Niecy Nash opened up about the heartbreak and rage black parents face when it comes to their kids as regards safety and perception of their skin color.
In an interview with Vanity Fair, Niecy Nash opened up about the rage and heartbreak black parents have to face when it comes to protecting their children against racism and potential attacks.
Niecy Nash attends the 25th Annual Critics' Choice Awards at Barker Hangar on January 12, 2020. | Photo: Getty Images
Nash talked about how saddening the death of George Floyd was, and the situation was against the norm. She expressed that over the years, black parents had taught their kids to comply when they come in contact with the police, but in the case of George, despite his compliance, he died.
Nash admitted that she is often scared whenever her son goes out because he might encounter people who immediately judged him based on his skin color. She added that:
"I'm sad, And I'm afraid. I guess that would pretty much sum it up."
She shared the experience her son had with some police officers a while back. Nash mentioned that her son had been pulled over following a minor traffic violation only to be intimidated by the police with questions about how he could drive such a nice car.
Nash stated that it was heartbreaking for her son to have to answer such demeaning questions because of the color of his skin.
Niecy and the other cast members of "Reno: 911" donated ten thousand dollars to the Floyd family.
Niecy Nash further added that parents had told their kids to comply and had painful discussions about being black. It is heartbreaking and outraging for them to note that there were chances the kids would not make it home alive despite complying.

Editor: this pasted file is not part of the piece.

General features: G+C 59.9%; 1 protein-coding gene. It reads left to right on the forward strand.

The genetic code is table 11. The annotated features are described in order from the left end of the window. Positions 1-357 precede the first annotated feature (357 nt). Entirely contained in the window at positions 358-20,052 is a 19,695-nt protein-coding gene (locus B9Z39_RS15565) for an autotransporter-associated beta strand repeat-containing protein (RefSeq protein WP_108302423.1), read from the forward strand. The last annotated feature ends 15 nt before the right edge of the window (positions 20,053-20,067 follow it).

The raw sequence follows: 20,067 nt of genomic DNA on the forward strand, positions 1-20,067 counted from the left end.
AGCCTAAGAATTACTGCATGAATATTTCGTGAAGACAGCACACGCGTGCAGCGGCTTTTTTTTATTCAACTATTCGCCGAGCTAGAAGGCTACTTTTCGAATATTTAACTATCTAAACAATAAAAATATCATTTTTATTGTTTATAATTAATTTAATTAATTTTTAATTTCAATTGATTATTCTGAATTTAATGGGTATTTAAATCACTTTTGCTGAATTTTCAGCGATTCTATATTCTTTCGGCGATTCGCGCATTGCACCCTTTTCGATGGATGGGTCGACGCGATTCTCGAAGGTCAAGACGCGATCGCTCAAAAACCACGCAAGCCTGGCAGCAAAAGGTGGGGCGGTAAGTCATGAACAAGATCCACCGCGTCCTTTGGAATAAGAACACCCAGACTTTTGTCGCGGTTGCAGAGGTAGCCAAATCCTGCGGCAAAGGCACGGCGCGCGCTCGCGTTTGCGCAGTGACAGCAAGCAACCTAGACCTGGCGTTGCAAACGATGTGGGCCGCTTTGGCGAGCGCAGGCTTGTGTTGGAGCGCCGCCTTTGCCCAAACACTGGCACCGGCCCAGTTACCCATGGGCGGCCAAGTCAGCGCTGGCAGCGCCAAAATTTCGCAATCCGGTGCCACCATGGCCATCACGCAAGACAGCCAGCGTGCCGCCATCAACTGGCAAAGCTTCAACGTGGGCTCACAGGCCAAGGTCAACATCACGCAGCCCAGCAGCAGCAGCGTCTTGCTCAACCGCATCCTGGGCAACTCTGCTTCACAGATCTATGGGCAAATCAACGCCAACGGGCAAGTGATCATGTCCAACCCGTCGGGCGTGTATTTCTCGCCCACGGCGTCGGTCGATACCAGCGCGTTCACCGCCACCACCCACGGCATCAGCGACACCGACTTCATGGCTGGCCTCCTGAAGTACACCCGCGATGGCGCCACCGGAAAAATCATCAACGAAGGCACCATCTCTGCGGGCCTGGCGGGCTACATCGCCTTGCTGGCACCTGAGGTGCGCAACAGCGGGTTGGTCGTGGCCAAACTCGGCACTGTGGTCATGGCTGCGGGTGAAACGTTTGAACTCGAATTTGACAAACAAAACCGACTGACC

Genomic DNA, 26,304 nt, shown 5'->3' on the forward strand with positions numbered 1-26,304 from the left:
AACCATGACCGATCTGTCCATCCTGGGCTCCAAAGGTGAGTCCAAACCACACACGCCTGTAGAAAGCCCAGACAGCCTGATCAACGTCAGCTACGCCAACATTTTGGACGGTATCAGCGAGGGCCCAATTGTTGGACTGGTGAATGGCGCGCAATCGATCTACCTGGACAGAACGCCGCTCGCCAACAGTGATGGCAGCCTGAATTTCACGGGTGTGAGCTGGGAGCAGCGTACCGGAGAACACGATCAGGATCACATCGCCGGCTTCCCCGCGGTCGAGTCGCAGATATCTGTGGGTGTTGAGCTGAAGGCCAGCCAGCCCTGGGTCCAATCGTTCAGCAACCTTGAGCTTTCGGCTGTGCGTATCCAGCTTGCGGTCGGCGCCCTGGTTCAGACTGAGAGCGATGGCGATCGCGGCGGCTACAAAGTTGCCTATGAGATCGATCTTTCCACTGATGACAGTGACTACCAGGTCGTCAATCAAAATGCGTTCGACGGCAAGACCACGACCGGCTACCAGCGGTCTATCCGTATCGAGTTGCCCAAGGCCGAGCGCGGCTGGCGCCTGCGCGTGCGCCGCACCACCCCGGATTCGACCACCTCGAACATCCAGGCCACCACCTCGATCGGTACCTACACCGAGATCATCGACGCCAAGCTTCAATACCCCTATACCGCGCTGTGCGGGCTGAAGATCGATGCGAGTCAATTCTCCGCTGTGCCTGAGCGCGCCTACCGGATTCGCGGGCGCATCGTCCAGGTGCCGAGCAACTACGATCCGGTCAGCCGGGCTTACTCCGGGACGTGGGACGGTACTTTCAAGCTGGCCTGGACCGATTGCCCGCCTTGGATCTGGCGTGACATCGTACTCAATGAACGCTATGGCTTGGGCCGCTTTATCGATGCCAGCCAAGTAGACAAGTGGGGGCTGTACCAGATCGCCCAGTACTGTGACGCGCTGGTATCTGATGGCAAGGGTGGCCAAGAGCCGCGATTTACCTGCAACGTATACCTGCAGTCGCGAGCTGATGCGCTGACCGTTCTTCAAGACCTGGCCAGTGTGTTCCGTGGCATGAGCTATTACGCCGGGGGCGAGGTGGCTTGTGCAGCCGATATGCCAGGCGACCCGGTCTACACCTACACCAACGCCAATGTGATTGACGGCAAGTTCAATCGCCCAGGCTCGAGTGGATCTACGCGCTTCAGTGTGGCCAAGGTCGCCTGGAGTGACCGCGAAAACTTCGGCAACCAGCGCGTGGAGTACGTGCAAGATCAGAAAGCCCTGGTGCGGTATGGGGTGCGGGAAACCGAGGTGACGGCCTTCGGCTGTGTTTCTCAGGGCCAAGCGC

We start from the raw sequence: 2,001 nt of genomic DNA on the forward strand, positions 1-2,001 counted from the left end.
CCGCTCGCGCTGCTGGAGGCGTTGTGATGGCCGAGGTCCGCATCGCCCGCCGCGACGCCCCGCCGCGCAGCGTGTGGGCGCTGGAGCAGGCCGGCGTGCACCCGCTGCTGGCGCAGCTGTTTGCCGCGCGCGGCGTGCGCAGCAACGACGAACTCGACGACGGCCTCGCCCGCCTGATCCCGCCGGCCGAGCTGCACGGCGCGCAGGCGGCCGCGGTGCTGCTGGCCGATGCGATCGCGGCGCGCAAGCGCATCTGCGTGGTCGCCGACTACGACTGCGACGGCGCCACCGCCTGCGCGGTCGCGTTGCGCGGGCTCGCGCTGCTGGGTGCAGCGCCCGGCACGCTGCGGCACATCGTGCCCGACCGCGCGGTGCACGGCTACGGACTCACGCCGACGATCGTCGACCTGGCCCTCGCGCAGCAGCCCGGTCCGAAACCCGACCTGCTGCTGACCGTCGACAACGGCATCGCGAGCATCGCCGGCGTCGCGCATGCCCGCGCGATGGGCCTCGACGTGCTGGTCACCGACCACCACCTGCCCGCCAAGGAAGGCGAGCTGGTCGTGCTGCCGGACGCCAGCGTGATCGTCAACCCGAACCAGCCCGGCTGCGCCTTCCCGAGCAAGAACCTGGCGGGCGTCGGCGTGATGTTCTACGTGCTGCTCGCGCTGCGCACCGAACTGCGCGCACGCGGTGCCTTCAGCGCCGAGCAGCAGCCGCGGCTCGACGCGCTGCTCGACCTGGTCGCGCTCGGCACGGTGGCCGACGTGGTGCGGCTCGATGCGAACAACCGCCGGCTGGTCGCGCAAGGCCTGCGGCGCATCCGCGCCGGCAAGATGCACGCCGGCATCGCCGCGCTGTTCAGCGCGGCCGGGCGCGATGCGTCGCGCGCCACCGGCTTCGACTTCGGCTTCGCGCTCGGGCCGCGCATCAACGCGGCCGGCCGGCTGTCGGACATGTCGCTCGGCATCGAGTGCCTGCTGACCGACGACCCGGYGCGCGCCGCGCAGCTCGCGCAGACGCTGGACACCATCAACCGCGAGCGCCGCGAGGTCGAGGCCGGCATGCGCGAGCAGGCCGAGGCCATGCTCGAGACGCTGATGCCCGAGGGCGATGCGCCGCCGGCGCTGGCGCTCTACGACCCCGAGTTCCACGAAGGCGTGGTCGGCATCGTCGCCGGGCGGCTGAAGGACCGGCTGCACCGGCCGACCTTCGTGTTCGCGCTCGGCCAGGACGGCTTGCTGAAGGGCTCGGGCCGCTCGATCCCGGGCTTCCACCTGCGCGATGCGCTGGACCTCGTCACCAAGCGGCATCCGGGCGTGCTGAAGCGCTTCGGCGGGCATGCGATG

Although she had no idea what to do regarding these issues except to use her voice and platform to create awareness, Nash said her primary advice is that:
"At best, as soon as you are stopped, press record on your phone and put your hands on the steering wheel..."
The versatile actress expressed that she had found herself to take on roles that address racial issues and injustice in the system as it was one platform she could use to raise awareness.
Known for her role as the mother of Korey Wise in the docuseries "When They See Us," Nash has been spending the period of quarantine "curating experiences" and taking as much rest as possible, with family.
For Nash, Floyd's death is not a laughing matter, and she is deeply saddened at how blacks are treated and expected to maintain peace when their lives might not be guaranteed.
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